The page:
Dante and Doré may have provided my earliest introduction to the nude female body. There are many examples in the book, but I do remember this image on the right, probably because of the woman's buxom form but also because she is smeared with shit. At that age I could already read quite well and probably easily decoded Dante's language: "filth
Most of the time, it was the particularity of the punishment that got to me. Above left, sinners have been turned into mangled and distorted trees. The talking trees in The Wizard of Oz movie didn't scare me: they were originally trees
On the right, a rain of fire. Yes, I knew about the tongues of fire that descended upon Jesus's disciples after his death. But I imagined those as friendly flames, like soft birds almost. Instead, we've got rain
In the image on the left, I remember surmising that the demon had chased down a misfortunate and thrown him into boiling water or even oil. I knew what jumping bubbles of oil looked like from watching my mom fry up dinner. That had to be boiling oil or worse! What really scared me, though, was the obvious virtuoso flying the demon is doing. That convinced me to avoid going to Hell. There'd be no way to escape from these flyers, with their serrated bat wings, pitchforks, and snakey tails.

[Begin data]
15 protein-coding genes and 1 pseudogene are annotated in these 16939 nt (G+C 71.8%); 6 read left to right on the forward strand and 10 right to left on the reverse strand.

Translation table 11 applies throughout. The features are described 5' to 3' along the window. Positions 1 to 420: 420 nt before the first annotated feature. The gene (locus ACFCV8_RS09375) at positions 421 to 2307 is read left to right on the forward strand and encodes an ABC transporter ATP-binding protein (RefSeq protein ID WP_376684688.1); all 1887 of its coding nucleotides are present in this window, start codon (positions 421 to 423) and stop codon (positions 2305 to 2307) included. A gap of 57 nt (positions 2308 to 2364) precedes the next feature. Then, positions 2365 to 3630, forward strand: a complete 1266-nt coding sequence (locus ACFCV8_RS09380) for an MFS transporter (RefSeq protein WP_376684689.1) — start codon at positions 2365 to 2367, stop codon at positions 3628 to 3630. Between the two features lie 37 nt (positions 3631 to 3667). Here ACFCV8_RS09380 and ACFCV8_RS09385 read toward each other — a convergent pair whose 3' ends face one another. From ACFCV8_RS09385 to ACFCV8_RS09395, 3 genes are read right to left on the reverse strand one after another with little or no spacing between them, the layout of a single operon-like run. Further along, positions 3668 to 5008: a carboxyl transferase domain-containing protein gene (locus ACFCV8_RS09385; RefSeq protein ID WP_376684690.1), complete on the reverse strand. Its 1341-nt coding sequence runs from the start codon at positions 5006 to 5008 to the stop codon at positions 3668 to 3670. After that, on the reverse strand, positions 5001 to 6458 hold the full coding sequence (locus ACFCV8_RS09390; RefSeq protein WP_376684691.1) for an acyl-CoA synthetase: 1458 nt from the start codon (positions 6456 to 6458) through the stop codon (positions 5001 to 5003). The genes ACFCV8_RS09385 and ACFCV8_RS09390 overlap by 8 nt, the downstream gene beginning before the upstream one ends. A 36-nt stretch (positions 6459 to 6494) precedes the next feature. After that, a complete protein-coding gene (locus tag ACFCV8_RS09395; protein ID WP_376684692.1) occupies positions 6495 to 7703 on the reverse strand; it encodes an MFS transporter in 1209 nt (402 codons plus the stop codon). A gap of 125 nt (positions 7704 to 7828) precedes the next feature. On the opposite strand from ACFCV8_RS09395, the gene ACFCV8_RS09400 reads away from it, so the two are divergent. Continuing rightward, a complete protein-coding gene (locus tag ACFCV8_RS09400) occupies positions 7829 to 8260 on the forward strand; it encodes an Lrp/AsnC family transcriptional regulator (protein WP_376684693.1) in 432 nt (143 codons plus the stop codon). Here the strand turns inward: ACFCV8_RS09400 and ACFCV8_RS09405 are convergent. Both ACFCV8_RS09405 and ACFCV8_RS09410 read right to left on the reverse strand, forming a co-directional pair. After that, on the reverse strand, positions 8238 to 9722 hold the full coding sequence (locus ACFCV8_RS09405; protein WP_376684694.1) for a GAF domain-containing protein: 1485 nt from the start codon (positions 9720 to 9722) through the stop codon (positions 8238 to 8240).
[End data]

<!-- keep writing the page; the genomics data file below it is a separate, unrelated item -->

Speaking of snakes, in the image on the right
The image on the right was (and is) especially troubling to me. Demons slitting your chest
In the center, a man holding up his own severed head and talking. The original talking head, ha ha. I've had a long fascination with this sort of image, later centered upon The Green Knight, Sir Gawain's nemesis. Clearly I had forgotten that that fascination is rooted in this particular image from childhood. An image that was not so much horrific as it was interesting, especially with the perfectly round, collar-like neck of the man.